Anyone that lives in Miami knows that rent here is too damn high. And we have good reason to feel that way. According to 2015 U.S. Census estimates, the average Miami resident spends about 28 percent of their income on housing costs — a larger share than what residents pay for rent in any other U.S. city, including New York and Los Angeles.
And there are many folks with lower incomes, especially in Miami’s African-American and Hispanic communities, who pay more than 50 percent of their income on rent, making it a constant struggle for them to afford basics like nutritious food, health insurance, and transportation.
Meanwhile the rent just keeps getting higher. According to RentCafe, a two-bedroom apartment now goes for about $1,821 a month, a 3 percent increase from the previous year. That means a minimum wage worker with a family needs to work about three jobs just to pay the rent.
Despite these sobering statistics, fewer affordable housing units are being built. Between 2014 and 2016, only about 10 percent of multifamily construction in Miami was targeted at the lower third of the market. And state money designated for affordable housing, like the Sadowski Affordable Housing Trust Fund, has been used for other budget priorities.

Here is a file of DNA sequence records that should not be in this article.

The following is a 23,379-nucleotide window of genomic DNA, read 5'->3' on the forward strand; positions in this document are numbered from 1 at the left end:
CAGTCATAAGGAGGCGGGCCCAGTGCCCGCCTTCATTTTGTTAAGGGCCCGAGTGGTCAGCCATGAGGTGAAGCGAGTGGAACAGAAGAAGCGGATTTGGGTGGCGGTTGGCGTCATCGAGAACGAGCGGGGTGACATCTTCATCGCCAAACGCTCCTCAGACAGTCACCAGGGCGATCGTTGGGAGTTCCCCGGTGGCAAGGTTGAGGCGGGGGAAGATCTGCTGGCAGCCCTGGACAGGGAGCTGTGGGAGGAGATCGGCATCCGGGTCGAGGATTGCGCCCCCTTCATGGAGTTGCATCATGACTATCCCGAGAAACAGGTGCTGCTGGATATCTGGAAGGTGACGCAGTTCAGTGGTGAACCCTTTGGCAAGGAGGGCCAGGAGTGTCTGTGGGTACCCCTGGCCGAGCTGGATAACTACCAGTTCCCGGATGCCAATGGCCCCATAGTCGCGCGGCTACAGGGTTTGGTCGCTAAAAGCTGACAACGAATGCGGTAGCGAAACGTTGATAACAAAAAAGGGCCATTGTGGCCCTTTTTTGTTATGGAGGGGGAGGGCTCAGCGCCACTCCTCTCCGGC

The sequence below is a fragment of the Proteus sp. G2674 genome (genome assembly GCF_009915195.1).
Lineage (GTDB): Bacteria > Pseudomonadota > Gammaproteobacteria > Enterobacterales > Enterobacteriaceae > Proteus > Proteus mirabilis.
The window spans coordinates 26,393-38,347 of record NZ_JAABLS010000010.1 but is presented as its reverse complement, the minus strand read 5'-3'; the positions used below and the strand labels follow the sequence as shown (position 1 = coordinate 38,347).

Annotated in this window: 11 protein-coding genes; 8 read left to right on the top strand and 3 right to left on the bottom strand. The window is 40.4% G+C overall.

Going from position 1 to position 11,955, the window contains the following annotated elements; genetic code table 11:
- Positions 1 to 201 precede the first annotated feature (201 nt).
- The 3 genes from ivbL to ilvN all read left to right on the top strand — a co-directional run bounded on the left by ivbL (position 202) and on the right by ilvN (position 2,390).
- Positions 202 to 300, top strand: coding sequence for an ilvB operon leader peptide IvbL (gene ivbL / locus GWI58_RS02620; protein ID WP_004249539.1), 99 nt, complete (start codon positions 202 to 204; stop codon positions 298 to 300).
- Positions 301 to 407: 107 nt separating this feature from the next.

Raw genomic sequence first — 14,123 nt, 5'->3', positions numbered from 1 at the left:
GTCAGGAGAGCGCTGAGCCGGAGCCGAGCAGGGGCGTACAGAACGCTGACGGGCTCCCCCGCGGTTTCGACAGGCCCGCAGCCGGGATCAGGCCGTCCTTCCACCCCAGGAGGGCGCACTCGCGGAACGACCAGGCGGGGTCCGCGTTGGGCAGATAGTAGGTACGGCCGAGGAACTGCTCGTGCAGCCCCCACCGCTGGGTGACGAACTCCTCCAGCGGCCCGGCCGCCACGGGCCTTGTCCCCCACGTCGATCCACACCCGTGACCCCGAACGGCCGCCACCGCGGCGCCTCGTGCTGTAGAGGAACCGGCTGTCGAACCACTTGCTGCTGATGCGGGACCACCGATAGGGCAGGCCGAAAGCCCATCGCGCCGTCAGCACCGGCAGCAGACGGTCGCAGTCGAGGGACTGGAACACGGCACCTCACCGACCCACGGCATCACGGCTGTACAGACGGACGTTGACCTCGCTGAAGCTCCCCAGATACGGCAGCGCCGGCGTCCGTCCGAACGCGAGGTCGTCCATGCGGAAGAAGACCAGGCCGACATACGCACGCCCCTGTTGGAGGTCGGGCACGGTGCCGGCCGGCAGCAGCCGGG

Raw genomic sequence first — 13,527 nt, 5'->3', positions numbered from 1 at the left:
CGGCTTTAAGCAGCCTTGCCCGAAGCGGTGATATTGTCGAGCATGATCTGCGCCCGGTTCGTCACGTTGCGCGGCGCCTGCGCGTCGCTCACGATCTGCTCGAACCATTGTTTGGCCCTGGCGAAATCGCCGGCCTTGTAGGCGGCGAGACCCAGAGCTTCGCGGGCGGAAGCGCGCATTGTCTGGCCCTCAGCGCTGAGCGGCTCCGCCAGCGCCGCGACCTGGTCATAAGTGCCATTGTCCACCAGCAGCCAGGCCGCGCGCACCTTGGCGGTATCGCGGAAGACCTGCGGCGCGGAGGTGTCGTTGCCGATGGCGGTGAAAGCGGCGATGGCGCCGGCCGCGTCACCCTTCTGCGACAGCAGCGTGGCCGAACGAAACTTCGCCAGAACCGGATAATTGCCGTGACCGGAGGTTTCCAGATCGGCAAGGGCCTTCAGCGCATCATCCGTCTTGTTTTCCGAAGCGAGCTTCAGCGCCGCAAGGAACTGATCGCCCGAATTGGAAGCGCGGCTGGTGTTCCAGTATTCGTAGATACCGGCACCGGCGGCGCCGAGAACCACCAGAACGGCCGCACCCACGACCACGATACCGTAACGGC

That’s why over the next few weeks we’ve decided to explore the issue of affordable housing in our city. We want to find out how the shortage of affordable housing impacts our quality of life and identify potential solutions to fix this serious problem. As always, we will be asking you to share your questions and concerns about housing in Miami.
What do you want to know? Tell us below what’s on your mind. And next week we’ll put a few of those questions up to a vote so you all can decide on what we’ll dig into on this topic.
In the meantime, here’s some recent reporting and research on affordable housing in Miami for you to bone up on the issue as we explore this topic together:
- Five reasons Miami needs stronger affordable housing laws
- Renters in South Florida’s minority communities spend more than half their income on rent
- Need a basic apartment on minimum wage? You’ll have to work-and work to afford it
- More than 500 Miami Beach residents have been waiting three years for affordable housing
- Climate change is creating an affordable housing crisis in Miami